The first solution, obvious yet necessary, is research. As a rule of thumb, you should never write at the last extent of your knowledge on a given real-world study. If you don’t understand why your story element is the way it is and how it came to be then you don’t know what you’re talking about. Keeping with the military theme, take the infantry line formation—a way of grouping soldiers together for maximum firepower, psychological benefit/intimidation, cohesive movement, and protection against cavalry. This is all good and basic but when the forward-thinking protagonist calls the infantry line formation a relic, he might look the fool instead. Unless the entire army sports conical bullets and bolt action rifles then there’s not a more practical manner to shoot at the enemy. Additionally, this assumes the infantry line is an old formation but anyone with a cursory desire to check Wikipedia will find out the line formation was an evolution of the outdated pike and shot formations of early firearm usage which lasted about two hundred years. The most innocuous narrative comment can nip at the suspension of disbelief. Even if you just want a cool swordfight it’d be helpful to study real-life swordfighting techniques and the weapons and armor and that’s an easier task now than ever with the internet. If you can safely practice with weapons I’d highly recommend it for internalizing sensations that elude the page. Unless you have a strong understanding of the subject beyond what you present in the final work you’re leaving the door wide open for flaws. If you want to write about it then learn till you have authority.
On the story structure, mix a bit of both ends of the spectrum and land somewhere in the center. Unless you try you’ll never create a war story that’s solely the exploits of an individual or explanations of the conflict in totality. Invariably you’ll develop characters worth seeing in action and find reasons for them to act. The classic quiet farm town hero wants to make the world safe for him and his family by defeating the evil tyrant. It’s not exceedingly political but there’s the barest thread of where power and domains lie.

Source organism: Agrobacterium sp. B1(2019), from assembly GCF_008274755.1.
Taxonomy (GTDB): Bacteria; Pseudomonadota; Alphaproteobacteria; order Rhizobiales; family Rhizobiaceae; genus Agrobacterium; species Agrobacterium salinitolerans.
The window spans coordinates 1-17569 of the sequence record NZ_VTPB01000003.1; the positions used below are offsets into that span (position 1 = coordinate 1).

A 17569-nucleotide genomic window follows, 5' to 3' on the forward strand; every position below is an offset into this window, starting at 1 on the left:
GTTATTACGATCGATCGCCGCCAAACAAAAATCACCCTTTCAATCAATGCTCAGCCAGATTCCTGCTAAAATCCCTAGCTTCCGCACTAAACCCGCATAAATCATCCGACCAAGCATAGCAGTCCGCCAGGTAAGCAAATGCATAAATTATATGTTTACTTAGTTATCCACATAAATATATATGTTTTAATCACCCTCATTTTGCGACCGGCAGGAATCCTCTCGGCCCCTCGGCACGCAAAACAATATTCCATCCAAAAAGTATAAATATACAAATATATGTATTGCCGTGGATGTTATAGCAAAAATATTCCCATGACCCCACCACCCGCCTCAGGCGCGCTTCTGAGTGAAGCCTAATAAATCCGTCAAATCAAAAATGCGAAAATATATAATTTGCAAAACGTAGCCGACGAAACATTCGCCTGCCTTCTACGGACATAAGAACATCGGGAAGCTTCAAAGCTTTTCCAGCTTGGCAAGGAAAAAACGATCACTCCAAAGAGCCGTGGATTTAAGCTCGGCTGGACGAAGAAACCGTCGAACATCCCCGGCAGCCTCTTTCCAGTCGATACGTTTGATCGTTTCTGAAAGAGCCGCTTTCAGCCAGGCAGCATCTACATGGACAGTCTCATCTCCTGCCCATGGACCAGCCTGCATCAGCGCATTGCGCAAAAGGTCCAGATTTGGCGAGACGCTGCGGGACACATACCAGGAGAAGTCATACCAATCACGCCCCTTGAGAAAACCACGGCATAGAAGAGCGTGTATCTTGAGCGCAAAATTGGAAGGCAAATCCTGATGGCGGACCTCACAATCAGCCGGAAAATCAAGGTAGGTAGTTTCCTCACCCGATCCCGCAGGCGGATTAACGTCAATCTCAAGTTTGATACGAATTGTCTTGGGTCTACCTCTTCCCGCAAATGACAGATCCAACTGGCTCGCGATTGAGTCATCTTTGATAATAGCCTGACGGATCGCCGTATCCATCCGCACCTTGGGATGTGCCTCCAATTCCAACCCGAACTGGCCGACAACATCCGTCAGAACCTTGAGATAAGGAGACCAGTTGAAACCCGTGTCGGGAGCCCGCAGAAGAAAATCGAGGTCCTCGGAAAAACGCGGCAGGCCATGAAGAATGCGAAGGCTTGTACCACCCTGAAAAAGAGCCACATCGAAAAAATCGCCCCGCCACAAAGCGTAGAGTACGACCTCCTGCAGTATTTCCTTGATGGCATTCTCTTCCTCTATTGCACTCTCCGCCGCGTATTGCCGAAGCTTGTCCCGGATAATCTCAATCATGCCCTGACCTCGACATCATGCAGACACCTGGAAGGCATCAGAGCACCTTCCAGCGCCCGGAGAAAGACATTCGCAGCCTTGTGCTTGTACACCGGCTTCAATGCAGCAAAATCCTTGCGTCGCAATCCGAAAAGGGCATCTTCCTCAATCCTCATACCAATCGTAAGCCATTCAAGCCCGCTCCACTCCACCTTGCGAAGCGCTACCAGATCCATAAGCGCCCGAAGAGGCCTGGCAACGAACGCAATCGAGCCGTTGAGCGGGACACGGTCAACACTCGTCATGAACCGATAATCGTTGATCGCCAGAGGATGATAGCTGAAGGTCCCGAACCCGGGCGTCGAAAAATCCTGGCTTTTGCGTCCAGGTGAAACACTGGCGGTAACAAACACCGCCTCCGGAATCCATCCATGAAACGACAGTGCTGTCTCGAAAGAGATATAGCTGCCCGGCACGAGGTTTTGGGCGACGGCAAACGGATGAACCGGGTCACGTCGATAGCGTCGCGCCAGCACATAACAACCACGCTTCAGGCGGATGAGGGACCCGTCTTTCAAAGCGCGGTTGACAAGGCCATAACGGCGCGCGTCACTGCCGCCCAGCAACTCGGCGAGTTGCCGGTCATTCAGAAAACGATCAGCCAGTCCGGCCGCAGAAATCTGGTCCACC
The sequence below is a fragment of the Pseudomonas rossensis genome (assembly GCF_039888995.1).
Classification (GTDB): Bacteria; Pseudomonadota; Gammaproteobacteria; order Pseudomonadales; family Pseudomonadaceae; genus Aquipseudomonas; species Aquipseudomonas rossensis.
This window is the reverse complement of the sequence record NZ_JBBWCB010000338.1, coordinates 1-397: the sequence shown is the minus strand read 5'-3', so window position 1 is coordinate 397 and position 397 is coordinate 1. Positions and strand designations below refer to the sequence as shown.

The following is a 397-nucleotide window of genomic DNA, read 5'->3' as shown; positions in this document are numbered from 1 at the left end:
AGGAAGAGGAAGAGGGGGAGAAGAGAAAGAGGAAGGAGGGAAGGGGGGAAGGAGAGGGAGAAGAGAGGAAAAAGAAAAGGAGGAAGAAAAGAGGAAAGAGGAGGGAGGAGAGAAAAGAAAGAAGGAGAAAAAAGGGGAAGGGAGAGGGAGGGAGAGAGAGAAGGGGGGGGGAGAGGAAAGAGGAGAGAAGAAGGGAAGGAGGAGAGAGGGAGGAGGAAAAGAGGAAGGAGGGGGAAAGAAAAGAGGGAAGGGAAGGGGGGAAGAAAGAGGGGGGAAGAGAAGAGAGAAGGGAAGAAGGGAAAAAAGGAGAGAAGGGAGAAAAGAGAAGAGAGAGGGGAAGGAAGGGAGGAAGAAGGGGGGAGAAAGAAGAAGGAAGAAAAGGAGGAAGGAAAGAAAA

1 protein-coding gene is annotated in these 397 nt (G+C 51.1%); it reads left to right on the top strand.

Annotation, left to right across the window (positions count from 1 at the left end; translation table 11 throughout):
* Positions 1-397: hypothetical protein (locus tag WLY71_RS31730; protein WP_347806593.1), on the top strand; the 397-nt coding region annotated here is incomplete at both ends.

Likewise, the cold trends and forces which propagate conflict don’t always align perfectly leaving the person or group who ultimately make decisions to weigh the best choice with their fallibility, personal interests, financial stakes, etc. Great men may shape the world but they can only shape the world they’re given and only as far as the world can sustain. Napoleon wasn’t going to commit the earth to eternal clean energy in the nineteenth century.
What I’ve found as a good template to expand upon is to give the character desires and agency, however little or great, and the conflict reflective agency. With that you can make any character’s actions self-motivated as their impact on the conflict gives their choices meaning and the change in the conflict reacting upon them gives both consequences and a clear path to continue the story in a smooth back and forth but-therefore progression. Nothing exists in a vacuum; a character and their world stand upon the same rock.
In effect, have the average man suffer economic disparities including lack of food before being drafted to war. Officers on the training grounds instill the message that victory will end the recruit’s family’s suffering through conquest of rich farmlands and waterways. The recruit therefore conceives of each pained footstep toward that goal his noble duty. Meanwhile, the general contemplates the morale issue in his half-starved army and reasons it to be vulnerable to a prolonged campaign. However, he fears a single significant loss inside enemy territory will cut off his tenuous supply line and lead to mass desertion and suffering. But at a loss for a better strategy, and cursing the martial inventiveness he didn’t inherit from his father, he marches the men off in a bold advance.
If you have an idea of where the story progresses from here take it and run.